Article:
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Publication numberUS7306310 B2
Publication typeGrant
Application numberUS 11/277,795
Publication dateDec 11, 2007
Filing dateMar 29, 2006
Priority dateMar 30, 2005
Fee statusPaid
Also published asUS20060221109
Publication number11277795, 277795, US 7306310 B2, US 7306310B2, US-B2-7306310, US7306310 B2, US7306310B2
InventorsMasashi Kuno, Toyoshi Inoue
Original AssigneeBrother Kogyo Kabushiki Kaisha
Export CitationBiBTeX, EndNote, RefMan
External Links: USPTO, USPTO Assignment, Espacenet
Technique for creating print data utilized by an ink jet printer
US 7306310 B2
Abstract
This specification discloses a computer program product for creating print data utilized by an ink jet printer. The ink jet printer comprises an ink jet head moving in a predetermined direction with respect to a print medium. The computer program product includes instructions for ordering a computer to perform a reading step of reading image data that includes a plurality of first combinations. Each first combination comprises a position and information concerning whether a dot is to be formed at the position. The computer program product includes instructions for ordering the computer to further perform a print data creating step of creating the print data by creating a second combination for each position at which the dot is to be formed. Each second combination comprises the position at which the dot is to be formed and one nozzle randomly selected from the nozzles of the nozzle unit which corresponds to the position. In the print data creating step, the same nozzle cannot be selected for more than a predetermined number of positions continuously aligned along the predetermined direction.
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Claims(7)
1. A computer readable medium having instructions stored thereon, the instructions for creating print data utilized by an ink jet printer to print ink on a print medium, the ink jet printer comprising an ink jet head moving along a predetermined direction with respect to said print medium, the ink jet head comprising a plurality of nozzle units, each nozzle unit comprising at least two nozzles aligned along the predetermined direction, the nozzles being capable of discharging ink of the same color, and each nozzle unit being capable of forming one dot on the print medium by discharging the ink from one nozzle selected from the nozzles of the nozzle unit, the instructions ordering a computer to perform:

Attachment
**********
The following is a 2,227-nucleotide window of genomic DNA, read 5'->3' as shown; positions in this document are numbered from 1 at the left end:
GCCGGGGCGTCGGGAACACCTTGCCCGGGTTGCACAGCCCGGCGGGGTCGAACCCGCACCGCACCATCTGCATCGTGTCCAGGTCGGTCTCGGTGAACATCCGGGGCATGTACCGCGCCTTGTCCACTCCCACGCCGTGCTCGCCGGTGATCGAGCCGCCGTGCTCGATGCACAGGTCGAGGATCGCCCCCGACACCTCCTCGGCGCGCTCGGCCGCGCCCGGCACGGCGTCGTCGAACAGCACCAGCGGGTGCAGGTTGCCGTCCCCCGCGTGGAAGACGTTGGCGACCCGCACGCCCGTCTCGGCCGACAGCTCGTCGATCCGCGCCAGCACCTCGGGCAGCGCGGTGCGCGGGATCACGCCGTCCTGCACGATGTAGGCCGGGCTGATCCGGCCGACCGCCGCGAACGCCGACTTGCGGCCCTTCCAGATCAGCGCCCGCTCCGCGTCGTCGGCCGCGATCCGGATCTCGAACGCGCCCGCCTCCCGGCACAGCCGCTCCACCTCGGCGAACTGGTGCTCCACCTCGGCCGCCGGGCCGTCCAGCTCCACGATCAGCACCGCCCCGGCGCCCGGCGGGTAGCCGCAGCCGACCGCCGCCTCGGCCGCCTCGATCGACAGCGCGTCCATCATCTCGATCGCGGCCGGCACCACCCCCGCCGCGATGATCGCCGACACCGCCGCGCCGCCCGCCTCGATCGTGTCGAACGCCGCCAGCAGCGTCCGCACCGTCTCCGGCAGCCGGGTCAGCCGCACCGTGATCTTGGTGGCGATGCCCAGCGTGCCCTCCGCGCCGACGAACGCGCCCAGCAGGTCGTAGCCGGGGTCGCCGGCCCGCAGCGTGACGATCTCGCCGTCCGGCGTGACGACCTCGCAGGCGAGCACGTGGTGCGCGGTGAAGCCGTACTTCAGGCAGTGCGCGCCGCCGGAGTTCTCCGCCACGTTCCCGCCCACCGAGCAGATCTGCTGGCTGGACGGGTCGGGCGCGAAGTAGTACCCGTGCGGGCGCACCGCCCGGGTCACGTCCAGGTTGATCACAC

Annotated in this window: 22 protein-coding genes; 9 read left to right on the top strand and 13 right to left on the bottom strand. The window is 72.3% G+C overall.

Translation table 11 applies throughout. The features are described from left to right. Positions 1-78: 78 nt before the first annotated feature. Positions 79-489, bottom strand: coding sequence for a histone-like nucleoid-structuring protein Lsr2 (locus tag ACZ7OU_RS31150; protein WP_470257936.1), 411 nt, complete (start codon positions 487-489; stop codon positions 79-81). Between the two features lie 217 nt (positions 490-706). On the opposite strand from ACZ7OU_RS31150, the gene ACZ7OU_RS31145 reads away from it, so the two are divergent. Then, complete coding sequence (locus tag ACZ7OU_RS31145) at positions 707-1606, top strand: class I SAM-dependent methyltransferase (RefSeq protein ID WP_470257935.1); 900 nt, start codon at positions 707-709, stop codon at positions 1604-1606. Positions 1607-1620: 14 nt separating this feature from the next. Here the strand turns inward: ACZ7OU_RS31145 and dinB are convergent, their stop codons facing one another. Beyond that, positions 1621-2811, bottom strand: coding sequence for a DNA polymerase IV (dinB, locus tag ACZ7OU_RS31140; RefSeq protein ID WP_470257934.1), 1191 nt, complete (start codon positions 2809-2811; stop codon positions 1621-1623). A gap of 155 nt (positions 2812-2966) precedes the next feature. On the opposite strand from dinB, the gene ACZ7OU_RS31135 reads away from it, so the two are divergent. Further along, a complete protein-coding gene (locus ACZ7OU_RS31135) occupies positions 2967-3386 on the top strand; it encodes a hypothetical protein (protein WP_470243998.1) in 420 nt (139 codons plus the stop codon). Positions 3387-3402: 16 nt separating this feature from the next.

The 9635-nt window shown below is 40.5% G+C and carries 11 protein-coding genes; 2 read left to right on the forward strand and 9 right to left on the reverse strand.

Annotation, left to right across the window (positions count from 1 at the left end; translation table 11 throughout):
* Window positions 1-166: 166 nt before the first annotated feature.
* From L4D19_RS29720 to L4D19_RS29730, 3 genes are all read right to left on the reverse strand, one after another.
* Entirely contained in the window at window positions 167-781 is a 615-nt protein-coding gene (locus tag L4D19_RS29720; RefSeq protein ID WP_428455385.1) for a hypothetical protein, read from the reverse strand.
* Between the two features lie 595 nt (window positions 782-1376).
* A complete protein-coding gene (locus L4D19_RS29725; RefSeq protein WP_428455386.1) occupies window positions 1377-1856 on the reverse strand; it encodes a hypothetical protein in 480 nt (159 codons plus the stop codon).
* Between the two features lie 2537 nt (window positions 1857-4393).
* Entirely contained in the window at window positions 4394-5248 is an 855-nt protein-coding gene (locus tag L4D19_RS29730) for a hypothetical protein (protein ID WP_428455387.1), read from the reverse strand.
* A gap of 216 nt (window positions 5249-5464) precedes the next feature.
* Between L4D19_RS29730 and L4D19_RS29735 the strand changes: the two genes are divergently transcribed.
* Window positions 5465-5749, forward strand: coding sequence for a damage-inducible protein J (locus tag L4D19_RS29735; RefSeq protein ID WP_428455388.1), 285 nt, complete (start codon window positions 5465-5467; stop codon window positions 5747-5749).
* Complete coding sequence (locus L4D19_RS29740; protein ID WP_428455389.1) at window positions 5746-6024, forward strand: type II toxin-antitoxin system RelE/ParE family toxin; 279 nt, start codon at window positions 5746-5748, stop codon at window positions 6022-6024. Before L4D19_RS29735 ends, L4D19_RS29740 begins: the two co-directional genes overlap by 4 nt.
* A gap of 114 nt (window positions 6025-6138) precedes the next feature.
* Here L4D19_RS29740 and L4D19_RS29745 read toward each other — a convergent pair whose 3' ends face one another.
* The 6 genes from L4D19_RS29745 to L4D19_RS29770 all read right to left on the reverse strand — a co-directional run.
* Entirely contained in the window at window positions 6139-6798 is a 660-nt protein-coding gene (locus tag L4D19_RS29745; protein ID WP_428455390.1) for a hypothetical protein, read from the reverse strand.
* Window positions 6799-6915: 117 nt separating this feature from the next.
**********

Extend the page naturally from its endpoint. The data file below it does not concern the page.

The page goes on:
a reading step of reading image data including a plurality of first combinations, each first combination comprising a position and information concerning whether the dot is to be formed at the position; and
a print data creating step of creating the print data by creating a second combination for each position at which the dot is to be formed, each second combination comprising the position at which the dot is to be formed and one nozzle randomly selected from the nozzles of the nozzle unit which corresponds to the position, wherein
in the print data creating step, it is prohibited to select the same nozzle for more than a predetermined number of positions continuously aligned along the predetermined direction.
2. The computer readable medium as in claim 1, wherein
in the print data creating step, each second combination is created in accordance with the alignment order of each position along the predetermined direction.
3. A computer readable medium as in claim 2, the instructions for ordering the computer to further perform:
a counting step of counting a number of times that the same nozzle was continuously selected for each nozzle unit.
4. The computer readable medium as in claim 1, wherein